The Fair Work Commission has now made its first noteworthy orders under the new bullying jurisdiction introduced in January, imposing a range of obligations on an alleged “bully” worker regulating their future interaction with their colleague who raised the complaint. The orders include prohibiting the worker from commenting about the clothing and appearance of their colleague, and requiring the worker to finish any exercise activities at the employer’s premises before 8:00am.
New bullying laws
The new laws allow workers to make an application to the Commission if they are bullied at work, and the Commission is empowered to make any order it considered appropriate to prevent it continuing – other than orders for monetary compensation. The aim of the legislation is to prevent ongoing bullying in the future, not sanction or compensate bullying which may have taken place in the past.
Bullying at work
“Bullying at work” is defined to mean the repeated unreasonable behaviour towards a worker that creates a risk to health and safety, but does not apply to reasonable management action carried out in a reasonable manner.
The identities of the parties in this first significant case, including the employing company, have not been disclosed, nor have the factual circumstances of the complaint. However the Commission’s final orders have been published which give us some hints of the bullying circumstances. By those orders the respondent worker was required to:
- Have no future contact with the colleague alone;
- Make no comment about the colleague’s clothes or appearance;
- Refrain from sending any emails or text messages to the colleague except in emergencies;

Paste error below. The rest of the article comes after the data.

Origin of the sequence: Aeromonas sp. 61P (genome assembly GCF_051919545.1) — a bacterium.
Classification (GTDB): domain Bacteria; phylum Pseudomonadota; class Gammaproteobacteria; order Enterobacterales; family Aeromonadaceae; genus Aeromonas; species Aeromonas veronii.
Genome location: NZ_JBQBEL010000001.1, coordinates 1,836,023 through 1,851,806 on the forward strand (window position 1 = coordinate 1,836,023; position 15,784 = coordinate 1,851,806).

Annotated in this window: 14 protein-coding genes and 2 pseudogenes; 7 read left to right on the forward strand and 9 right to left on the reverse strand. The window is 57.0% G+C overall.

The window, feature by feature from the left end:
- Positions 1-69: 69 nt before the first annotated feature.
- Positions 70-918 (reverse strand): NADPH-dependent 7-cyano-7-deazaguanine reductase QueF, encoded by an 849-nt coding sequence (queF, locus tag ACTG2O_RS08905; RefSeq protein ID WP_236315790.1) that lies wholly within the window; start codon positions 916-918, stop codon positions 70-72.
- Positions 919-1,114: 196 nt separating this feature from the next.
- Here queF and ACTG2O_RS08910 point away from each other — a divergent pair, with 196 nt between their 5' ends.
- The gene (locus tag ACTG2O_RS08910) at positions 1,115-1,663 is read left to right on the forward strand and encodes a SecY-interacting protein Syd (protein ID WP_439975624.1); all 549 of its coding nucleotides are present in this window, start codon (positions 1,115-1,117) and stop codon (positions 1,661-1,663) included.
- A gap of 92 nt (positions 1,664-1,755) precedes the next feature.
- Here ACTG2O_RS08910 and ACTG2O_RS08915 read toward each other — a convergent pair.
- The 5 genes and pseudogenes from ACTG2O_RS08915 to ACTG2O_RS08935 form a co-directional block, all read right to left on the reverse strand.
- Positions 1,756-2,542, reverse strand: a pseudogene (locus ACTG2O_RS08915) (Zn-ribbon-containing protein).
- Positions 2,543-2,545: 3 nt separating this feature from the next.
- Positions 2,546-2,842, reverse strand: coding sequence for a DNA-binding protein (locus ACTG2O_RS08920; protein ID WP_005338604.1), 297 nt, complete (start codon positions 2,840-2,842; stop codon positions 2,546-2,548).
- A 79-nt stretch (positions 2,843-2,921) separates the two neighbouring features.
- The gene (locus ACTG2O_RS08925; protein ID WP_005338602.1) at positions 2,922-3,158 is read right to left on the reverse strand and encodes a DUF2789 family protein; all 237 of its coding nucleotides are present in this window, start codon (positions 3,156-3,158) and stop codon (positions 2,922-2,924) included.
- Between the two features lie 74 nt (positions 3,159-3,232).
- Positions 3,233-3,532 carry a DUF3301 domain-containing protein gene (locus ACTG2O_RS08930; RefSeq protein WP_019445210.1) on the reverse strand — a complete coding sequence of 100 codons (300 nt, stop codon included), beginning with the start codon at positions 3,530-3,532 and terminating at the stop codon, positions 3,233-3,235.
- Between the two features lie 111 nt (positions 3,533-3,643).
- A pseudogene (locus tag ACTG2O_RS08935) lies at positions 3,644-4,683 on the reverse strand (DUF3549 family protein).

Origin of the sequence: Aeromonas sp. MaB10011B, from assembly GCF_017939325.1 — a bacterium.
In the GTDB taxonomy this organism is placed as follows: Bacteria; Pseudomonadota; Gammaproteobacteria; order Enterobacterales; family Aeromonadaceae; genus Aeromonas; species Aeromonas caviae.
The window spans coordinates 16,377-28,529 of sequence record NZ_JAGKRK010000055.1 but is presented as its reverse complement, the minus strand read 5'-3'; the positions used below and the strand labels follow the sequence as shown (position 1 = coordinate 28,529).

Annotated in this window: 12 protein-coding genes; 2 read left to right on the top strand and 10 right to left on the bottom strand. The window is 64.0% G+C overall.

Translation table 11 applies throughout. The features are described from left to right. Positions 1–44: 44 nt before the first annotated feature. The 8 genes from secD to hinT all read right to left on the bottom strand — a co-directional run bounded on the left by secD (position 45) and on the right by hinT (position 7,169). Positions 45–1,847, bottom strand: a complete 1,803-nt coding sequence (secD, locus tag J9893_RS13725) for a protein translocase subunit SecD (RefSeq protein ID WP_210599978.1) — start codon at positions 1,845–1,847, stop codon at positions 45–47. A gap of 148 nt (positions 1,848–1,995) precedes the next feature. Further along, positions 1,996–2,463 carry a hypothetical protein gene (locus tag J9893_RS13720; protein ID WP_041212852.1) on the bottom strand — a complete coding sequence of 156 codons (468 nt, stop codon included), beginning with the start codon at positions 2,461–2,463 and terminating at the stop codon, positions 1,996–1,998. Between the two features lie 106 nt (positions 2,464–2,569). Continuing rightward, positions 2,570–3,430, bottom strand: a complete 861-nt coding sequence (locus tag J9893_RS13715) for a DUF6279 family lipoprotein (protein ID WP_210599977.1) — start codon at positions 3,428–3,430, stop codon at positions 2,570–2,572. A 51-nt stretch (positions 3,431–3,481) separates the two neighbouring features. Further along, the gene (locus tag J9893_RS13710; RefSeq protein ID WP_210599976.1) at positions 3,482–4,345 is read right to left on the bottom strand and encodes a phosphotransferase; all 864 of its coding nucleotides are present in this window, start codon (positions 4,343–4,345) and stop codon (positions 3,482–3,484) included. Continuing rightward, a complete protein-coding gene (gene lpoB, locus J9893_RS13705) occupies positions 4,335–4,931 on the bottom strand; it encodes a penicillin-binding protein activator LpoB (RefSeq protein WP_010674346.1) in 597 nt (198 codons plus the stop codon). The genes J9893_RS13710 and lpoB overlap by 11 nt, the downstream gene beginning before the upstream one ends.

- Refrain from raising any work issues without first notifying the Chief Operating Officer; and
- Complete any exercise at the employer’s premises before 8:00 am.
The colleague, in the meantime, was ordered not to arrive at work before 8:15am – presumably to allow the “bully” worker to complete their exercise activities alone. One can only speculate on what type of industry, work environment and bullying conduct was involved. The type of orders made, however, do demonstrate the very broad powers the Commission has to micro-manage conduct within an employer’s workplace when such a claim is brought before it.
The Commission has also recently confirmed that bullying which occurred before the new laws commenced on 1 January this year could be the subject of a valid complaint (even where there was no incidents of ongoing bullying occurring after 1 January), so long as the worker remained employed and there was a risk the worker would be bullied in the future. The Coalition Government, meanwhile, has not included provisions to deliver on its election pledge to force bullying applicants to go to an independent regulator before making a complaint to the Commission in its proposed amendment legislation currently before a Senate enquiry committee. The new bullying regime will therefore continue to operate as the Gillard Government designed them for at least the foreseeable future.
Workplace bullying claims
There has yet to be the “flood” of bullying complaints to the Commission that was expected when the new regime was first announced last year, but this first significant case may perhaps be the signal of its imminent arrival. And although the regime has the potential to be seen as yet another increase in the burden of Australia’s industrial relations system – particularly for Australia’s many SMEs – EI sees the regime as presenting an opportunity for employers. In the right circumstances, the regime could be a useful circuit-breaker where an employer is in the throes of a drawn-out or unresolvable internal grievance between staff. The broad powers and authority of the Commission may often present resolutions to situations that employers could not achieve alone, while avoiding suggestions of employer impartiality in the outcome. It may also help also help avoid the more costly court processes associated with general protection or discrimination claims which frequently arise when grievances fester.
Of course, the best possible way for employers everywhere to address bullying in the workplace is to have up-to-date, best practice workplace policies in place, along with effective training and policy implementation. Workplace harmony and culture is, after all, often one of the best means of protecting and improving an employer’s bottom line.